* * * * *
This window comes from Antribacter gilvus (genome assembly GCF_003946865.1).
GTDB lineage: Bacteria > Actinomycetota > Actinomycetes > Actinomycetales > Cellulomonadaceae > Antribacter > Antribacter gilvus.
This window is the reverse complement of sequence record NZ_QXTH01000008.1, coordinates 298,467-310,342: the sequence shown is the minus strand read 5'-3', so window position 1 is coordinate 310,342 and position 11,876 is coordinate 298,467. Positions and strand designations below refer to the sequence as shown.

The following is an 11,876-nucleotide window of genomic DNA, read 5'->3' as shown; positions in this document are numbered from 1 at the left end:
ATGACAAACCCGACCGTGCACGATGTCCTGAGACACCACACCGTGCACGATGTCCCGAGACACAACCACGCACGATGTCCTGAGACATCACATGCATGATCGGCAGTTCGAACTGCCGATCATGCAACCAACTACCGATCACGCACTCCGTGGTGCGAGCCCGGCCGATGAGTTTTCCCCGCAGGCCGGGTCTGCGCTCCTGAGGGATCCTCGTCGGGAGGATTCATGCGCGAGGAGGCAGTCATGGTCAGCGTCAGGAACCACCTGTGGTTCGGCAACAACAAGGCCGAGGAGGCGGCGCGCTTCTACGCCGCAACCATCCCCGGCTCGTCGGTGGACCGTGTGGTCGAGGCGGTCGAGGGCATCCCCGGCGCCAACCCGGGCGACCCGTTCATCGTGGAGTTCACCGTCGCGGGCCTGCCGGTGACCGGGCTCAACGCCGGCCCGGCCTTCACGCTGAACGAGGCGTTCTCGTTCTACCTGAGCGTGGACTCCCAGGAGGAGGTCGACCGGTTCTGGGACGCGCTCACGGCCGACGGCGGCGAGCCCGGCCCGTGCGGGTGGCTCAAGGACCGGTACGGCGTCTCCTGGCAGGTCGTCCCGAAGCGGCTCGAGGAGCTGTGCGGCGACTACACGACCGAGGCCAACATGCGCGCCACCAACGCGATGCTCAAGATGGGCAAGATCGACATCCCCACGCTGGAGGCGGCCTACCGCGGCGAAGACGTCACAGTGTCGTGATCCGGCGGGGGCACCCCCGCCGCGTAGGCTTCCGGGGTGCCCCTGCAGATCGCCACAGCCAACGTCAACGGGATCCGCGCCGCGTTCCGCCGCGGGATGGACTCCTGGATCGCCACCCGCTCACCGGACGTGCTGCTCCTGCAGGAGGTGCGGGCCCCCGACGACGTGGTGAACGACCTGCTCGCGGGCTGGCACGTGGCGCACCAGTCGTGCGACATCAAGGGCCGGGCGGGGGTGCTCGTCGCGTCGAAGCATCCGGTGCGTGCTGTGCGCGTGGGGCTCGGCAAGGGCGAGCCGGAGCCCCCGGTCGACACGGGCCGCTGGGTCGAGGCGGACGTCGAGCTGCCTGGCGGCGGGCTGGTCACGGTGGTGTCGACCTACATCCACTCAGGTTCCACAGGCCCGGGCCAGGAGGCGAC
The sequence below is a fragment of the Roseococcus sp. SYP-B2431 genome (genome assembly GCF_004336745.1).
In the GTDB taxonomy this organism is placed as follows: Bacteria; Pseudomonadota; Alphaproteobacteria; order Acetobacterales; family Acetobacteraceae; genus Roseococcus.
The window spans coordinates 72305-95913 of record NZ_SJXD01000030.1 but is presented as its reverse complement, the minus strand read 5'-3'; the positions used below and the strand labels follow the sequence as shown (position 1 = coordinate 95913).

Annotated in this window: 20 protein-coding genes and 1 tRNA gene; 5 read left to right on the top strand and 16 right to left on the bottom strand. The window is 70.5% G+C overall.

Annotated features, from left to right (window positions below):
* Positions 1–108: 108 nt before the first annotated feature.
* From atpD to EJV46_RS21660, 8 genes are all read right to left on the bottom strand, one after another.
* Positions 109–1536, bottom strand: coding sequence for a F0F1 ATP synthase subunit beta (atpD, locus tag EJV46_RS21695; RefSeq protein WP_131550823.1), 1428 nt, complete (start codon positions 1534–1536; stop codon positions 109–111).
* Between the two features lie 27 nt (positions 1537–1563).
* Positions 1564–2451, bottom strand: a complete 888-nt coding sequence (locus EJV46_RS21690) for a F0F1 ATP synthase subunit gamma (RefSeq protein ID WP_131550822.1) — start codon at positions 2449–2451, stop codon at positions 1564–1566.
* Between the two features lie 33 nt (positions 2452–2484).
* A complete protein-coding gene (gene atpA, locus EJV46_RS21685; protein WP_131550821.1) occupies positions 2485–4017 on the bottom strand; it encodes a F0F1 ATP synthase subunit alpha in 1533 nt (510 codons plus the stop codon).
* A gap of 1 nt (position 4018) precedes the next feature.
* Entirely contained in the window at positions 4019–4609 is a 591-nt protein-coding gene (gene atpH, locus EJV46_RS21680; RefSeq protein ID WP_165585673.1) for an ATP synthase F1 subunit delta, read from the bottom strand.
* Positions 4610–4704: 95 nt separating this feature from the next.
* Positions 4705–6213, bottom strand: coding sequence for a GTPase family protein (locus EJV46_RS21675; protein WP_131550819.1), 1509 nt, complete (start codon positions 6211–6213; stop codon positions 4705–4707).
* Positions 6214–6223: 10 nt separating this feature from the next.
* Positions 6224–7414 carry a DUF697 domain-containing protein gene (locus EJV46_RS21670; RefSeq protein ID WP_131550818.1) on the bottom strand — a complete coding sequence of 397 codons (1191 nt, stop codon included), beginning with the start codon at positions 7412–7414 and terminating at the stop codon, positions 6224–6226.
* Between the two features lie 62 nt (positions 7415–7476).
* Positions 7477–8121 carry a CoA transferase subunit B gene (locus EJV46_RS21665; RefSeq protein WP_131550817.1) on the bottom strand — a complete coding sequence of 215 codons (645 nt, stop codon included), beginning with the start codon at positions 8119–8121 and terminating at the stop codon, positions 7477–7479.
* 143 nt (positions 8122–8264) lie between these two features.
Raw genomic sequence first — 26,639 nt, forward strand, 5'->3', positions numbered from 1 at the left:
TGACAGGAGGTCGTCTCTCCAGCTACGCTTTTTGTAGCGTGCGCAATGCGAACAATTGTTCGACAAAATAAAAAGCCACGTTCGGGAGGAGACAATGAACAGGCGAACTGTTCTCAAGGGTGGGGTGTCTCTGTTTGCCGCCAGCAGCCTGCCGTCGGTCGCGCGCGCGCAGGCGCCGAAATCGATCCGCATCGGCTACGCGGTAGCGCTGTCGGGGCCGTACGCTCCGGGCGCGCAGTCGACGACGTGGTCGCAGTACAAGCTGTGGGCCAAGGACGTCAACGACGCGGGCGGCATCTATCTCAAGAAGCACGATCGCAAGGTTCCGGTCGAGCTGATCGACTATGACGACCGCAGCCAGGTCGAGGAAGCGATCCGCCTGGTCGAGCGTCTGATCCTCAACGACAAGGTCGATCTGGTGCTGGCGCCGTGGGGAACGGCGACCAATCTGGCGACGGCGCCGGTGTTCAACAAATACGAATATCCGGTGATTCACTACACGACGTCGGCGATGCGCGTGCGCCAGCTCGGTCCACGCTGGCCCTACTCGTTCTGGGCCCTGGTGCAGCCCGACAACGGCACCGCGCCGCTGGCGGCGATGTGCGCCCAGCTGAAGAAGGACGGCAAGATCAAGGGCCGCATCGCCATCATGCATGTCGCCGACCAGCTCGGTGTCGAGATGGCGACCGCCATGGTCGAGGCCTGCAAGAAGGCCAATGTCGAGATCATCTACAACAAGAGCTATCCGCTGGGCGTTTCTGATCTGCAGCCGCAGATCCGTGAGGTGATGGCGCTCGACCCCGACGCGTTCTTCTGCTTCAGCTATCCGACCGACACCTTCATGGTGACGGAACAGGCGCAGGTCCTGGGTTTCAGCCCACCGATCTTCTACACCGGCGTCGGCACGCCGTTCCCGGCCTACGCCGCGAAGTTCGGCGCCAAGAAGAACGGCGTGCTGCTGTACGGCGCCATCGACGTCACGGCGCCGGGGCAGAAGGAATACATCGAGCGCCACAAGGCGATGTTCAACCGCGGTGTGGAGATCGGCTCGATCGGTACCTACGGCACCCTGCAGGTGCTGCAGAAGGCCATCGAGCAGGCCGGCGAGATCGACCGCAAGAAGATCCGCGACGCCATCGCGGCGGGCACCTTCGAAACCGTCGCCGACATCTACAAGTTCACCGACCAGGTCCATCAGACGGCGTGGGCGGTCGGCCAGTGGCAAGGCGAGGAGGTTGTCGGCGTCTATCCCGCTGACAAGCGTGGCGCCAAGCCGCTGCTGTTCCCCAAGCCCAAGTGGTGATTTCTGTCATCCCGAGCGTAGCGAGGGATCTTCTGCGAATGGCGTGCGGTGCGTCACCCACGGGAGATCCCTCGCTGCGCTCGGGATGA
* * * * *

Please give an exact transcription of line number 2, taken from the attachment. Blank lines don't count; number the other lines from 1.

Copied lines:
GTDB lineage: Bacteria > Actinomycetota > Actinomycetes > Actinomycetales > Cellulomonadaceae > Antribacter > Antribacter gilvus.